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What if we could re-VAMP the mommy myth? (pun intended)

January 7, 2010

I have my first guest post up at Girl With Pen. It’s entitled “The Mommy Myth that Will Not Die” and analyzes the Twilight’s saga’s representation of motherhood.

Can you all give it a read and please leave a comment?

Thanks much!!!

http://girlwpen.com/?p=1803

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5 Comments leave one →
  1. January 7, 2010 9:22 pm

    It’s a great post, Natalie. I left a comment on Girl w/ Pen!

    • natalie wilson permalink*
      January 7, 2010 9:27 pm

      Thanks so much Lynda!

  2. Merinne permalink
    January 8, 2010 12:33 pm

    On the one hand, thumbs up great article! I really find Meyer’s handling of the Leah character an absolutely shameful (and shameless!) abuse of stereotypical ideas of a woman’s role that needs decrying; I also hate the way Sue (the only strong single mother in the series) is portrayed as a hostile, manipulative bitch. More attention on these apparently minor characters is needed, to foreground the way Meyer creates certain assumptions that couch her more central and obvious sexist, normative portrayals of gender.

    On the other hand, eeek – I am currently in the process of writing an article on the very subject of representations of motherhood in the saga, and now I am suffering from performance anxiety 😛

    On the subject, I’ve been meaning to ask – do you mind if I purloin a quote you paraphrased in one of your previous posts for said essay – “Vampires are made, not born”? Let me reassure you I intend to use it in an entirely different context to the one you did, i.e. in relation to the male appropriation of ‘mothering’ that the vampire myth facilitates as used in ‘Twilight’ rather than the idea you explored of vampirism as an escape from the enforced victimhood of femaleness under patriarchy. But if it’s a problem, do say!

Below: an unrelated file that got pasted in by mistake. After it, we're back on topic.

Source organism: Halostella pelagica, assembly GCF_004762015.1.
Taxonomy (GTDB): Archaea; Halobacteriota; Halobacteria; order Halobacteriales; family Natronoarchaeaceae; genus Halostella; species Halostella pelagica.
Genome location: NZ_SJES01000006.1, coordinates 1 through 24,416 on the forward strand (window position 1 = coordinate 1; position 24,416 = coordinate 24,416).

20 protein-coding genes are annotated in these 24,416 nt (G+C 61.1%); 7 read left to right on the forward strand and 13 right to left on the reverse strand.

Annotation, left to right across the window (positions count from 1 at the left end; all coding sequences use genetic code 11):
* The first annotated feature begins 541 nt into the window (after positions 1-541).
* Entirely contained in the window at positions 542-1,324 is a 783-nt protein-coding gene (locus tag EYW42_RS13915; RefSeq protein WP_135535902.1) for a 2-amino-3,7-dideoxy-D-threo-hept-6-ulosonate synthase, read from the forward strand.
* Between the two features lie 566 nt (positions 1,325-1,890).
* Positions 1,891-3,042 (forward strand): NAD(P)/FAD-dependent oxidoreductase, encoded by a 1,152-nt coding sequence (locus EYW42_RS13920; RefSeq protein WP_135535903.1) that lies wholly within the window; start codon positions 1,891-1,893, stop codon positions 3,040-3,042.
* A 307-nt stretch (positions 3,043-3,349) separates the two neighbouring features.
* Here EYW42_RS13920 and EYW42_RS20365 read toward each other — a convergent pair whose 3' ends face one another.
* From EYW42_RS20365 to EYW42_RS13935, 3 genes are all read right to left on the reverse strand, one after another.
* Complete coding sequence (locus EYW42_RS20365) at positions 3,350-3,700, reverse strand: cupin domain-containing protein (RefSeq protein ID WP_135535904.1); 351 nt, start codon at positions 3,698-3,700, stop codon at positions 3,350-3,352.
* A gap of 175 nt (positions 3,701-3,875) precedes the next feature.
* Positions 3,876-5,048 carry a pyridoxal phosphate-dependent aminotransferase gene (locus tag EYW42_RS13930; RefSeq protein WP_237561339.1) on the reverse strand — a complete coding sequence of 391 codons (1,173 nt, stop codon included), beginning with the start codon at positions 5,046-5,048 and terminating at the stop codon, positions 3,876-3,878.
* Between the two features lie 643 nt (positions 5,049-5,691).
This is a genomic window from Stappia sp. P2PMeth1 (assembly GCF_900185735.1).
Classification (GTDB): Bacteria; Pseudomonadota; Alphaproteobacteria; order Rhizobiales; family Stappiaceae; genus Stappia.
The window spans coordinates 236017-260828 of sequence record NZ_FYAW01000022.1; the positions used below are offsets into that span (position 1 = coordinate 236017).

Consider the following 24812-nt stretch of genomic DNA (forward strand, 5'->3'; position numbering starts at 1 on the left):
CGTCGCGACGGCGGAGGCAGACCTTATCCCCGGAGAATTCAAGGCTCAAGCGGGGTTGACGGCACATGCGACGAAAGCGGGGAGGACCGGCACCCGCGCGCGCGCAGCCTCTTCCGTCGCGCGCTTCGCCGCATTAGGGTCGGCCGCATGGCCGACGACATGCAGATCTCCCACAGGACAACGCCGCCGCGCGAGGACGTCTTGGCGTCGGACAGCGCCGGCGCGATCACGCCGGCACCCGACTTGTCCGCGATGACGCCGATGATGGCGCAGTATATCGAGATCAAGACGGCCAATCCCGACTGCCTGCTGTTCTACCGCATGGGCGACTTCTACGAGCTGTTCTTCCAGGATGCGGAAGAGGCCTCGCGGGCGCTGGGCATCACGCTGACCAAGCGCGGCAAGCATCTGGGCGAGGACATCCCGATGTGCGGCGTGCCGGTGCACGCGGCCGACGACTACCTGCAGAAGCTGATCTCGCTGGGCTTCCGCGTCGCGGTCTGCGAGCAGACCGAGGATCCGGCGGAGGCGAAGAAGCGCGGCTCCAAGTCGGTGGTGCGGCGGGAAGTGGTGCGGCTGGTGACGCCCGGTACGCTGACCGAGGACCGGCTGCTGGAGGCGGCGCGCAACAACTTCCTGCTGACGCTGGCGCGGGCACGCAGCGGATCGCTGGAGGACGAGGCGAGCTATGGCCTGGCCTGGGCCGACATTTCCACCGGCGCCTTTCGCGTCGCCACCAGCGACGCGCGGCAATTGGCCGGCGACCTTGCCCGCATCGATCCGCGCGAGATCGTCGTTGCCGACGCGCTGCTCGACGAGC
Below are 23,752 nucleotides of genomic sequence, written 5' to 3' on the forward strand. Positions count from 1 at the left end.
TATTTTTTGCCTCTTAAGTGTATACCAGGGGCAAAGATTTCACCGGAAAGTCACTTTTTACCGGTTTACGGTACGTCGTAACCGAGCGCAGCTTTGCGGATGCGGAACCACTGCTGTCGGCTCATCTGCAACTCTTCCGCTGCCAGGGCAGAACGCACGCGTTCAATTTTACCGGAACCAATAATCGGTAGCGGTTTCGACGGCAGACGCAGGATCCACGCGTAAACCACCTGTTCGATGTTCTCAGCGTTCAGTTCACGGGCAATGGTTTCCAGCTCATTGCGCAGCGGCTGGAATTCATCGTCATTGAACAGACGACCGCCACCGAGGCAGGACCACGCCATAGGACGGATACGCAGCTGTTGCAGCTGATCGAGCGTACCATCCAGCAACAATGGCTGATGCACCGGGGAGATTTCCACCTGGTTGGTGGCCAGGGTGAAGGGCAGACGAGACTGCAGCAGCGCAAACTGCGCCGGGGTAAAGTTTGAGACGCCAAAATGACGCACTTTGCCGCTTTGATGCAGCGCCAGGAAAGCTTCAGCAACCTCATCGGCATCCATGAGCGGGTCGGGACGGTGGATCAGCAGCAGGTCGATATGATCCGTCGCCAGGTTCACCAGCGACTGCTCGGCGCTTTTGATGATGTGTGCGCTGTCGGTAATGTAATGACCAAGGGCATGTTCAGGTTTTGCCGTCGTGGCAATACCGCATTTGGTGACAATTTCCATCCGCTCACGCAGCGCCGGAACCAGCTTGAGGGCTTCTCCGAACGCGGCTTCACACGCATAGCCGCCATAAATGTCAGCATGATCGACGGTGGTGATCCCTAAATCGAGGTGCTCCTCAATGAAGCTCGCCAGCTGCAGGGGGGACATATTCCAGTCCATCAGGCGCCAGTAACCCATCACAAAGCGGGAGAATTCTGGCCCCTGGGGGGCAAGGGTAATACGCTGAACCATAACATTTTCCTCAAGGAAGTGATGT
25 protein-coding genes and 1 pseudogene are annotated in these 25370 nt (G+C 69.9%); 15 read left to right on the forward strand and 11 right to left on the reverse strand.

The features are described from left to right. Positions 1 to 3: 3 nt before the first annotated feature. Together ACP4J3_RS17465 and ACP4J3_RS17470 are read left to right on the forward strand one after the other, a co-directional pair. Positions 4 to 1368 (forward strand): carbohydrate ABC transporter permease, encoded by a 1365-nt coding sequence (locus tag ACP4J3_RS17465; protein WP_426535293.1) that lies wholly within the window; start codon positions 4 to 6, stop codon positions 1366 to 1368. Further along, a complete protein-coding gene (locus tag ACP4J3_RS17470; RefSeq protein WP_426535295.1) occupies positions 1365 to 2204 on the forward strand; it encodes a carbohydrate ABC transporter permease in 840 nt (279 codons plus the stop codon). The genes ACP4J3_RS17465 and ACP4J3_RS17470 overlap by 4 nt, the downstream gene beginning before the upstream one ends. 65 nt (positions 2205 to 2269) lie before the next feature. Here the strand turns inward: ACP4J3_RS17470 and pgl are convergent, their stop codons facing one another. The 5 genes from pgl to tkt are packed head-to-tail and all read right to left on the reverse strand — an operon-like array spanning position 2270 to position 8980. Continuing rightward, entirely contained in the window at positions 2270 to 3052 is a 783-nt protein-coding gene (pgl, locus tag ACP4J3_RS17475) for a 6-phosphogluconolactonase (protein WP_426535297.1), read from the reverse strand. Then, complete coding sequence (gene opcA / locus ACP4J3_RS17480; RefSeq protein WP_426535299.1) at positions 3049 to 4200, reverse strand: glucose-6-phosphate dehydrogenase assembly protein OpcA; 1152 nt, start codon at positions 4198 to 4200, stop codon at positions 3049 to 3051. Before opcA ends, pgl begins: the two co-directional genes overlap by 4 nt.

• natalie wilson permalink*
      January 8, 2010 5:00 pm

      Merinne,
      Thanks so much for your comment. Would you mind also posting it at Girl w/ Pen where most of the conversation is taking place?

      Glad you like the piece. I agree about Leah! She was done wrong! And great point that “More attention on these apparently minor characters is needed, to foreground the way Meyer creates certain assumptions that couch her more central and obvious sexist, normative portrayals of gender.” I agree entirely!

      In regards to the “performance anxiety,” I am sure you will write a great piece!

      I would be happy for you to cite my quote, and this would not be “purloining” as long as you acknowlege original usage in some way (i.e. via a hyperlink.)

      Where will your article appear? I’d love to read it!

  3. Angela permalink
    January 19, 2010 12:32 pm

    Hi Natalie! I just added a comment on your post at Girl With Pen and am pasting it in here as well. I wasn’t sure if you would want the conversation continued at both locations, so apologies for any unwanted duplication!

    Here’s the comment:

    An insightful assessment of representations of motherhood in the Twilight novels, Natalie. I agree with your point that the series “fails to give voice to the realities of global motherhood” and also agree that we “may be asking too much of this lightweight vampire tale” in wanting it to do so–but is it, I wonder, too much to ask that it present at least a slightly more enlightened vision of motherhood? Or that it at least depict motherhood in a way that does not invite the very valid questions raised in paragraph 7 of your posting? It seems to me that even a lightweight vampire tale could, in theory, avoid reinforcing the undesirable messages cited in your post, even if it fails to correct them.

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